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Life-affirming motto on a death board on the way between Brennes and Mooshütte, near Großer Arber , Bavarian Forest

A motto is a catchy formulation that relates to the meaning of life, the path of life and its stages (e.g. marriage) such as the right behavior in life, passes on life experiences or gives advice for life practice, a blessing (e.g. marriage). B. 'House blessing') or keeps a memory alive (e.g. remembrance of the dead). Sayings belong as proverbs of popular tradition and are taken from the Bible or popular poetry ( winged word ). They play a major role in literature as well as in everyday culture .

Everyday culture

In the everyday culture sayings are omnipresent. They were used as wall decorations in taverns and in the house ( house blessings , wall sayings , sayings for the way of life or rules of life), as ornaments on household items ( collection cups , glasses, ceramics, pewter dishes), linen (pillow cases, overhand towels ) and ribbons (e.g. Vivat ribbons ) as well as to commemorate the dead and are still part of tear-off calendars today. Sayings were also widespread in school (on industrious pictures ) and in church life (on inset pictures in the hymnbook or catechism ). "The mass production of sayings arose parallel to a general sudden increase in wall decorations in the years before and after 1850, due to improvements in printing techniques in the context of advancing industrialization." (Belief Daheim, p. 54) From this rich saying culture developed the Spruchkarten in postcard format that has been collected and also found use as a wall decoration.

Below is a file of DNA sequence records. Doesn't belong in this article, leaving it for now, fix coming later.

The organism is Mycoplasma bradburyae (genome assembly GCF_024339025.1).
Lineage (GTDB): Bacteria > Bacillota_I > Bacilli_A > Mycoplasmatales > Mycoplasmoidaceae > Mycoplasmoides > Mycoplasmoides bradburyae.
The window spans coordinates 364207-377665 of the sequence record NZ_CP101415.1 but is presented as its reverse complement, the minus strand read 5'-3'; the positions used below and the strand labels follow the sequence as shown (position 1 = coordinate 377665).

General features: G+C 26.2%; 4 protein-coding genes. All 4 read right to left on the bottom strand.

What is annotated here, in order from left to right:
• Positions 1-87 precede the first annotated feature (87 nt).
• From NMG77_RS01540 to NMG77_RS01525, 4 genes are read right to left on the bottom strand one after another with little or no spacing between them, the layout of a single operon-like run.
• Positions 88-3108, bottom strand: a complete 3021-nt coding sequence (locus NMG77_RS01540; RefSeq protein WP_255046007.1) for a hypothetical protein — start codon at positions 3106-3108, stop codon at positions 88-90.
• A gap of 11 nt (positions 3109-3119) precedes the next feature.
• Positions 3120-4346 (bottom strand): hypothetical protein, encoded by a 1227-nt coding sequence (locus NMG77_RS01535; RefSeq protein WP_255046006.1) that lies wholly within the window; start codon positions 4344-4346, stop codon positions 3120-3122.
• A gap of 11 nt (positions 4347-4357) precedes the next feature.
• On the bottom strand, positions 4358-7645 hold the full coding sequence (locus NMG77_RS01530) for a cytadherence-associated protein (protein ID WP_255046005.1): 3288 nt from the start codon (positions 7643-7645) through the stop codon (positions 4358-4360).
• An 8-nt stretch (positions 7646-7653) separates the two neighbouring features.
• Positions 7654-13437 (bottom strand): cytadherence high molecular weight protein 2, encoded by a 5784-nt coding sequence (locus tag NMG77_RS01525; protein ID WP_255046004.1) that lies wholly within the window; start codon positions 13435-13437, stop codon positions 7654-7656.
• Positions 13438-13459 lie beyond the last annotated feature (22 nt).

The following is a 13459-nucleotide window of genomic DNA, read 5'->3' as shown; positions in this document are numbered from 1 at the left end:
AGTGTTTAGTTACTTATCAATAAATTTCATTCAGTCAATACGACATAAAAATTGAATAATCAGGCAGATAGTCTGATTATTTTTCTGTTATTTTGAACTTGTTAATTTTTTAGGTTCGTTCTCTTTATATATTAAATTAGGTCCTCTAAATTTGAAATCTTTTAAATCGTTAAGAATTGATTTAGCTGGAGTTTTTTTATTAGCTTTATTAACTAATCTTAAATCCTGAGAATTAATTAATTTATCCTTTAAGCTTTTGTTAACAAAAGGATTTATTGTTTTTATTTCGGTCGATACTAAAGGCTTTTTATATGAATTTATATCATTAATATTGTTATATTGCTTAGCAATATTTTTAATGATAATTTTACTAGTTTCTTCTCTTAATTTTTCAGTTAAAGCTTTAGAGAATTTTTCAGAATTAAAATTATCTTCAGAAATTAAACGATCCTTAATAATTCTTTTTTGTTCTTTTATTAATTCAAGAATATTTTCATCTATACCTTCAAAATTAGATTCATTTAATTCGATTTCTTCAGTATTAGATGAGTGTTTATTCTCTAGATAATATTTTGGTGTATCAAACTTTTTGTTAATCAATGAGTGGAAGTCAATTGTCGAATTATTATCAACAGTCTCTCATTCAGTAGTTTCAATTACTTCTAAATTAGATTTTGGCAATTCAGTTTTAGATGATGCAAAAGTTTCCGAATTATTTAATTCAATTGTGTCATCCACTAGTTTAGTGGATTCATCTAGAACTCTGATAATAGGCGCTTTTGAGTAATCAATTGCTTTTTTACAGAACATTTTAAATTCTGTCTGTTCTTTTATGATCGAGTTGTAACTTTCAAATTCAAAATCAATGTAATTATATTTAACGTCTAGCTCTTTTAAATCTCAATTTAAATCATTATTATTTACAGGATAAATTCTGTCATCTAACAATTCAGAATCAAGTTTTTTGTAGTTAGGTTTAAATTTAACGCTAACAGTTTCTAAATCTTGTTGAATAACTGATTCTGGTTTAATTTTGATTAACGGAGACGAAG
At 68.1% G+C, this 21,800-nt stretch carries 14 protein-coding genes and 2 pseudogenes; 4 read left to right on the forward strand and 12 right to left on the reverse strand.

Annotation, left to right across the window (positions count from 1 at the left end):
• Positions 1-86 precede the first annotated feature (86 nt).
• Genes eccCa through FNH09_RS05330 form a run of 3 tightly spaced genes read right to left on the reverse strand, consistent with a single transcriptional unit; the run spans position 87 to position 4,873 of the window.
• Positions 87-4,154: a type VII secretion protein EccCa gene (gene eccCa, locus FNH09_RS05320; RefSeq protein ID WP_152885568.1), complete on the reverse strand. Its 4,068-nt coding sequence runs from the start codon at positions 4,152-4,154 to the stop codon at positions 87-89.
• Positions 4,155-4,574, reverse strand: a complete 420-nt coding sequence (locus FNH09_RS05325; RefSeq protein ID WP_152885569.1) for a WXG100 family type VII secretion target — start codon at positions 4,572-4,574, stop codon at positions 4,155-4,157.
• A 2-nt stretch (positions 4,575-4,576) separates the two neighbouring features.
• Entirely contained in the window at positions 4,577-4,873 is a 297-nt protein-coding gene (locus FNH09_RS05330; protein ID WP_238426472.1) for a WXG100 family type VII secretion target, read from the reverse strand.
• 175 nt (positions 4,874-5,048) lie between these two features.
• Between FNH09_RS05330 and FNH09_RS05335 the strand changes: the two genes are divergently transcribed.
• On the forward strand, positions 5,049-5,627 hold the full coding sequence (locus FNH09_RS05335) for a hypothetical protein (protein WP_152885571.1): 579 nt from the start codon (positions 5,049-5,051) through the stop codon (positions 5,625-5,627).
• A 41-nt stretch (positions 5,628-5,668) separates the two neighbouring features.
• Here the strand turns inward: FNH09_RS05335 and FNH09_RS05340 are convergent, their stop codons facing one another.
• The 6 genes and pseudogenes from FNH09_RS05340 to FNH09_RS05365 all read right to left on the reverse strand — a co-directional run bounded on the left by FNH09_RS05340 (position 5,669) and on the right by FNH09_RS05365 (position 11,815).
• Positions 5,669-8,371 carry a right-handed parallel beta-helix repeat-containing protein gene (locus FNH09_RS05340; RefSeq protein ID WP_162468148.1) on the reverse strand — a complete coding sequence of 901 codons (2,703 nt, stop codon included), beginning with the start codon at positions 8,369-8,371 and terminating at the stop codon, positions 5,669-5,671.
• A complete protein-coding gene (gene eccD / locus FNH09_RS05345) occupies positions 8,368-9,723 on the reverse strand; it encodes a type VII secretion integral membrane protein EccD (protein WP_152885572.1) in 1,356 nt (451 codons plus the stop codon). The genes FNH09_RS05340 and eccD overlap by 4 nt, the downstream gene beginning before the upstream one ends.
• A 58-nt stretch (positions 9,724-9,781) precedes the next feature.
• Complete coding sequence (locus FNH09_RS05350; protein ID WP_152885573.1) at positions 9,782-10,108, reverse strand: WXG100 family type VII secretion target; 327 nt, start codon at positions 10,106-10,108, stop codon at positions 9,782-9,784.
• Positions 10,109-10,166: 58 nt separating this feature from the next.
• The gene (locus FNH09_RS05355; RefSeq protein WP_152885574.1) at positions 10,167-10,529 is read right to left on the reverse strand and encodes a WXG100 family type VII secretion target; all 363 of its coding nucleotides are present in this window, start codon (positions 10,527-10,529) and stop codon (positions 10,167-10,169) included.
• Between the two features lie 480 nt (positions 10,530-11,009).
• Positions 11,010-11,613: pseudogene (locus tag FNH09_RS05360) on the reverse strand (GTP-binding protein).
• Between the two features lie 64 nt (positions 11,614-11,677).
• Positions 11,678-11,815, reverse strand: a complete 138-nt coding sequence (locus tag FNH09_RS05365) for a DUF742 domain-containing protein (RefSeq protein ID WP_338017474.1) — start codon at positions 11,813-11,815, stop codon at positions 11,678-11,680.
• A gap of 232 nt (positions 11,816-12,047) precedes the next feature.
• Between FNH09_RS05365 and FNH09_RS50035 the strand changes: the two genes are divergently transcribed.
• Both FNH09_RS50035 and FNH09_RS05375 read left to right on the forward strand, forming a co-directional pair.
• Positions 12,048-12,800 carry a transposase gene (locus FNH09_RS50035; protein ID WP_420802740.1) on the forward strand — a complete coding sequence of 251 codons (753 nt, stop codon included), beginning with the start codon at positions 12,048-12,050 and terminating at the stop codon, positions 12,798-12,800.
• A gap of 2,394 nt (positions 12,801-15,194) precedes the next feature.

Literary term

The motto in the literary field, usually taken from the Bible or well-known authors, is known as the winged word . The epitome belongs to a special, very brief genre of literature that was cultivated by German poets , especially in the 17th and 18th centuries .

Masters of this genre of so-called epigrams were among others Friedrich Logau , Friedrich von Hagedorn , Gotthold Ephraim Lessing and Abraham Gotthelf Kästner . They dealt with the most varied of thoughts in a very concise, spiritually pointed form.

Lessing defined these short, compact works as poems in which "according to the actual inscription, our attention and curiosity about any single object are aroused and more or less held out in order to satisfy them with one". Here the explanation seems to be almost longer than many of the epithets.

Two well-known sayings are:

  • What you don't want people to do to you - don't do that to anyone else (the golden rule , put in verse)
  • Enjoy your life you are constantly more dead than alive! (Author unknown)

In a more humorous way, some later poets, such as B. Wilhelm Busch or Eugen Roth . In abbreviations sayings may be hidden - see for example the interpretations of AEIOU

See also


  • Christa Pieske , Konrad Vanja u. a .: The ABC of luxury paper. Production, distribution and use from 1860 to 1930. Reimer, Berlin 1984, ISBN 3-496-01023-1 (exhibition Das ABC des Luxuspapiers, production, processing and use 1860 - 1930 , Berlin 1983–1984)
  • Ulrike Lange, Holger Heine: Faith at home: testimonies to evangelical piety / As a reminder: room monuments in the curriculum vitae. Published by the Central Institute and Museum for Sepulchral Culture. Arbeitsgemeinschaft Friedhof und Denkmal, Kassel 1994, ISBN 3-924447-09-8 (exhibition by the Fränkische-Schweiz-Museum Tüchersfeld, July 22 to September 13, 1994 and the Museum for Sepulchral Culture Kassel, October 21, 1994 to March 31, 1995 ).

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